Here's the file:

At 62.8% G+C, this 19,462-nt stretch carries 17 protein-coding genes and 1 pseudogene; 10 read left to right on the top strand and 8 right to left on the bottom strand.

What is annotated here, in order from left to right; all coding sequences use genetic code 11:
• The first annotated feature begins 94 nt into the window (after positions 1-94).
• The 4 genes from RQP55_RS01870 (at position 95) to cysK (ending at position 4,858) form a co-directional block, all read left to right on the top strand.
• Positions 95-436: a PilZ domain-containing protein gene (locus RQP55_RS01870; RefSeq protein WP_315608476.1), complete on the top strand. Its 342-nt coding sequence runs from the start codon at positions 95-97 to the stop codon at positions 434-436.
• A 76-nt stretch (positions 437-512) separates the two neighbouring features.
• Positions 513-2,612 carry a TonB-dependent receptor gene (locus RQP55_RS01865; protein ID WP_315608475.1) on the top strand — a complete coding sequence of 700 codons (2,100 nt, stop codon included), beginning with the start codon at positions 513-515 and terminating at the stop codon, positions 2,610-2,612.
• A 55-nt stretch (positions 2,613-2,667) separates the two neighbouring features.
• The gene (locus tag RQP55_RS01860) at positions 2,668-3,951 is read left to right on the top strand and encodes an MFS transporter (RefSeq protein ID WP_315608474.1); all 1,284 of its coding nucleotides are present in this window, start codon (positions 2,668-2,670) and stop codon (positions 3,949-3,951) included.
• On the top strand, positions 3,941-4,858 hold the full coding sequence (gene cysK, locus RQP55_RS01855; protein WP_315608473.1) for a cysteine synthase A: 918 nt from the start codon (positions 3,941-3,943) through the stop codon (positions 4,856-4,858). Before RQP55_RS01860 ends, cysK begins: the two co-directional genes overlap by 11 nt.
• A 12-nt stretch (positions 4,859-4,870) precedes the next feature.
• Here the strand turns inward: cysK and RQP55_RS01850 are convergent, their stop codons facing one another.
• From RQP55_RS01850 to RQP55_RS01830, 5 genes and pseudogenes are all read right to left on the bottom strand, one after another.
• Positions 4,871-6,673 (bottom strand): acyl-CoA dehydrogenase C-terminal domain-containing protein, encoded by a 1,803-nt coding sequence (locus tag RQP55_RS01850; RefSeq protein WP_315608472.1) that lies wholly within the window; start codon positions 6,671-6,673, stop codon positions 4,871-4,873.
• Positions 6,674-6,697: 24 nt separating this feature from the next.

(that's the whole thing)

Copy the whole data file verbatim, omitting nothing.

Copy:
At 62.8% G+C, this 19,462-nt stretch carries 17 protein-coding genes and 1 pseudogene; 10 read left to right on the top strand and 8 right to left on the bottom strand.

What is annotated here, in order from left to right; all coding sequences use genetic code 11:
• The first annotated feature begins 94 nt into the window (after positions 1-94).
• The 4 genes from RQP55_RS01870 (at position 95) to cysK (ending at position 4,858) form a co-directional block, all read left to right on the top strand.
• Positions 95-436: a PilZ domain-containing protein gene (locus RQP55_RS01870; RefSeq protein WP_315608476.1), complete on the top strand. Its 342-nt coding sequence runs from the start codon at positions 95-97 to the stop codon at positions 434-436.
• A 76-nt stretch (positions 437-512) separates the two neighbouring features.
• Positions 513-2,612 carry a TonB-dependent receptor gene (locus RQP55_RS01865; protein ID WP_315608475.1) on the top strand — a complete coding sequence of 700 codons (2,100 nt, stop codon included), beginning with the start codon at positions 513-515 and terminating at the stop codon, positions 2,610-2,612.
• A 55-nt stretch (positions 2,613-2,667) separates the two neighbouring features.
• The gene (locus tag RQP55_RS01860) at positions 2,668-3,951 is read left to right on the top strand and encodes an MFS transporter (RefSeq protein ID WP_315608474.1); all 1,284 of its coding nucleotides are present in this window, start codon (positions 2,668-2,670) and stop codon (positions 3,949-3,951) included.
• On the top strand, positions 3,941-4,858 hold the full coding sequence (gene cysK, locus RQP55_RS01855; protein WP_315608473.1) for a cysteine synthase A: 918 nt from the start codon (positions 3,941-3,943) through the stop codon (positions 4,856-4,858). Before RQP55_RS01860 ends, cysK begins: the two co-directional genes overlap by 11 nt.
• A 12-nt stretch (positions 4,859-4,870) precedes the next feature.
• Here the strand turns inward: cysK and RQP55_RS01850 are convergent, their stop codons facing one another.
• From RQP55_RS01850 to RQP55_RS01830, 5 genes and pseudogenes are all read right to left on the bottom strand, one after another.
• Positions 4,871-6,673 (bottom strand): acyl-CoA dehydrogenase C-terminal domain-containing protein, encoded by a 1,803-nt coding sequence (locus tag RQP55_RS01850; RefSeq protein WP_315608472.1) that lies wholly within the window; start codon positions 6,671-6,673, stop codon positions 4,871-4,873.
• Positions 6,674-6,697: 24 nt separating this feature from the next.